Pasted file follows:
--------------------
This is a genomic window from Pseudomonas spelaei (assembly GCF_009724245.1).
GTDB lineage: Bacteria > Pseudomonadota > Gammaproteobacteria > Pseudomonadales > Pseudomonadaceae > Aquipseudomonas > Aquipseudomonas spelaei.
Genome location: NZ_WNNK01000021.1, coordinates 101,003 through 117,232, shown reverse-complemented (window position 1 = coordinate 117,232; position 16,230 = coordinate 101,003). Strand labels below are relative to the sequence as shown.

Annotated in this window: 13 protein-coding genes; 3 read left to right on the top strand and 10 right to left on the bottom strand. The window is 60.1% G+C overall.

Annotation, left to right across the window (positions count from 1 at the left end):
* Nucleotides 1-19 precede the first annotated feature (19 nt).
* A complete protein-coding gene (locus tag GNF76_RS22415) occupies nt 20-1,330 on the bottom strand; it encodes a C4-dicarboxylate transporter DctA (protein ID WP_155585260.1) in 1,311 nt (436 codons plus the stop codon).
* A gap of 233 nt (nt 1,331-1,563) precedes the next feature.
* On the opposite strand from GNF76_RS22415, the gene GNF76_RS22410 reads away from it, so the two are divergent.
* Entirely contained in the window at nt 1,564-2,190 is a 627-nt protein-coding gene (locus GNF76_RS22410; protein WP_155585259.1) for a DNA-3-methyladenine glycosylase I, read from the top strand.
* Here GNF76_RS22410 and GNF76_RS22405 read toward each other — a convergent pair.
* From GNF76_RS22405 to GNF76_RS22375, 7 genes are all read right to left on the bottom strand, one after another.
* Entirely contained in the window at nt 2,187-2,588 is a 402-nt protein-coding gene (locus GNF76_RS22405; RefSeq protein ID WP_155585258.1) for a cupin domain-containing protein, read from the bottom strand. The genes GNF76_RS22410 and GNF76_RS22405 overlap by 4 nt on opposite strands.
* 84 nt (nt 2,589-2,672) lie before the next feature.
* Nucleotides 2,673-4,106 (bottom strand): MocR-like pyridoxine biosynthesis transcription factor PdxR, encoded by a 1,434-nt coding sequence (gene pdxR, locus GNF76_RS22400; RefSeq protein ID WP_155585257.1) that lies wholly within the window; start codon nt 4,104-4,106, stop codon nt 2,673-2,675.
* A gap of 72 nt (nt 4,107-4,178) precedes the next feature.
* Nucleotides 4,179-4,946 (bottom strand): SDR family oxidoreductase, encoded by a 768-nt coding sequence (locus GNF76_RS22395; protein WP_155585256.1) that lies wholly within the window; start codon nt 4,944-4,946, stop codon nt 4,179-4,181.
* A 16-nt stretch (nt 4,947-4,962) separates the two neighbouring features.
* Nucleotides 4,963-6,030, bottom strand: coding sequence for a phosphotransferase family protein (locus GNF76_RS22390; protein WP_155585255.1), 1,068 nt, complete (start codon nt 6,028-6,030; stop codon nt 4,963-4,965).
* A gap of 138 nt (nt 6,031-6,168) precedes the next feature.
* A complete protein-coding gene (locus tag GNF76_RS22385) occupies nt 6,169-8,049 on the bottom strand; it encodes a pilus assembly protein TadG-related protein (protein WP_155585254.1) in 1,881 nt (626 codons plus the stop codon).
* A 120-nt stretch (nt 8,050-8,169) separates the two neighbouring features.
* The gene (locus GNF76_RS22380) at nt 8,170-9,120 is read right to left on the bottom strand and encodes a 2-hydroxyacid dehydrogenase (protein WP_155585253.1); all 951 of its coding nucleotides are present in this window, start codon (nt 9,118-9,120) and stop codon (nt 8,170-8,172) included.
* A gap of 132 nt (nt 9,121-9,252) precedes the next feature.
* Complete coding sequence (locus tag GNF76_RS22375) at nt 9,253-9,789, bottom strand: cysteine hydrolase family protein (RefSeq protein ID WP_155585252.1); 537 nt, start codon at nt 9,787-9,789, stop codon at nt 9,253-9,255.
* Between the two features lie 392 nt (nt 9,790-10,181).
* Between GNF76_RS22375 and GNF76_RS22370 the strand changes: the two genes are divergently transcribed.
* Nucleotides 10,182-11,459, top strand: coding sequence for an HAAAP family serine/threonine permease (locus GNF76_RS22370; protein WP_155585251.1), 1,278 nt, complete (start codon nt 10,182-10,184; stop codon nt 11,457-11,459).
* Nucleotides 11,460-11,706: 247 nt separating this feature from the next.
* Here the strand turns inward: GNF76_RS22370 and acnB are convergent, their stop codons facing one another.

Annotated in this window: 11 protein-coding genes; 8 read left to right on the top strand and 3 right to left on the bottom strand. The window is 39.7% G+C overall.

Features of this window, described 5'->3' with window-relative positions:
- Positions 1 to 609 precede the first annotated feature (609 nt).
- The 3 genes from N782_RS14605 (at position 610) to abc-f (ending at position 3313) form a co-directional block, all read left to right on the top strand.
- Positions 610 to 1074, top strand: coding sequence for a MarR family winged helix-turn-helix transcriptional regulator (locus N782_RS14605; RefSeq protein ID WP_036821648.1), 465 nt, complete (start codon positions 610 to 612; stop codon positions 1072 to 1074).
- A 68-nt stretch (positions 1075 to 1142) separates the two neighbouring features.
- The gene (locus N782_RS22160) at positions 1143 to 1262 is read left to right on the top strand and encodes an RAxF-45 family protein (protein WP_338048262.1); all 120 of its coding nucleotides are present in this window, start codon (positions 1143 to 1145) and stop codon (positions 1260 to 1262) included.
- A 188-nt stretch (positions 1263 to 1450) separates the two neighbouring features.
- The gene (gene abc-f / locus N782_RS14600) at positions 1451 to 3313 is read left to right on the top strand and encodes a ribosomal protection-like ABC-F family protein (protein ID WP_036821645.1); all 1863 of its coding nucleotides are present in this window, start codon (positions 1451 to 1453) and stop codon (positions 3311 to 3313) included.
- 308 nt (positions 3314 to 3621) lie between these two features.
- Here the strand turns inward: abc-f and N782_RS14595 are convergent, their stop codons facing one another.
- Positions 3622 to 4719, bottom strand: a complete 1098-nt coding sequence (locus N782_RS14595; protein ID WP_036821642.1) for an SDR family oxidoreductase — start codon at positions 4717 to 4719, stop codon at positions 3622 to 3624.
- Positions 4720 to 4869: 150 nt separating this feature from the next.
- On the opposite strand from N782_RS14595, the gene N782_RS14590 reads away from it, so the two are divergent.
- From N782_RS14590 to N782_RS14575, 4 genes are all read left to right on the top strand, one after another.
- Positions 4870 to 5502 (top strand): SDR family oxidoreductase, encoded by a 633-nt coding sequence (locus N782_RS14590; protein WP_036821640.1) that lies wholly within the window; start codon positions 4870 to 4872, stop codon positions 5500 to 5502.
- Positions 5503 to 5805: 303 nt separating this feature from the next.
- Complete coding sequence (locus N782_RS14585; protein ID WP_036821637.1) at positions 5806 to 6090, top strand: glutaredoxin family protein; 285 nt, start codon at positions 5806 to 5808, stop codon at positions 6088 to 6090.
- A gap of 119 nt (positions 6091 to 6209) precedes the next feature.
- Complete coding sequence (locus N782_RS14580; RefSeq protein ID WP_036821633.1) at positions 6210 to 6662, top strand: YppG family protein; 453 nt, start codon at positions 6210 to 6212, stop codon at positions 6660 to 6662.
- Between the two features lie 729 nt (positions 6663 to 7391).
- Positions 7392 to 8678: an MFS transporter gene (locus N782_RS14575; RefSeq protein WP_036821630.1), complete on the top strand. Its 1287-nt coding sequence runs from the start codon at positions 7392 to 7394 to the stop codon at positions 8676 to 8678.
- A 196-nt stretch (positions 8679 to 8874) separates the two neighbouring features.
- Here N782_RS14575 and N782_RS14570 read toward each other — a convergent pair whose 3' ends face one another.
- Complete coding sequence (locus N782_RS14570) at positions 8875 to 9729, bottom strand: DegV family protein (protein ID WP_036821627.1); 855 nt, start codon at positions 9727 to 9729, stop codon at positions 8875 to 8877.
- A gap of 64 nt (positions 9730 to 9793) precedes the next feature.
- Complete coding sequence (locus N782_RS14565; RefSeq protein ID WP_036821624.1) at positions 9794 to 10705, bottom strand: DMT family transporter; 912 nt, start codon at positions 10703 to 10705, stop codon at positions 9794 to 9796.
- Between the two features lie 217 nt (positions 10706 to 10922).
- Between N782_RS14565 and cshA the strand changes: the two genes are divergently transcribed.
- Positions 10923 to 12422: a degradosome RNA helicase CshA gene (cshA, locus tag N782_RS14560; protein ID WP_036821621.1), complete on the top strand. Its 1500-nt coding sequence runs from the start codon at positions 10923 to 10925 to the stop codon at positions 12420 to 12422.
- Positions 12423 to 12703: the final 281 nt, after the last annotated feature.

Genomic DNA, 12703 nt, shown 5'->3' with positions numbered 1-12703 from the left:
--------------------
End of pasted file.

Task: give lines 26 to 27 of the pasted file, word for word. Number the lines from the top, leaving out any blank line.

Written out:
* Between the two features lie 392 nt (nt 9,790-10,181).
* Between GNF76_RS22375 and GNF76_RS22370 the strand changes: the two genes are divergently transcribed.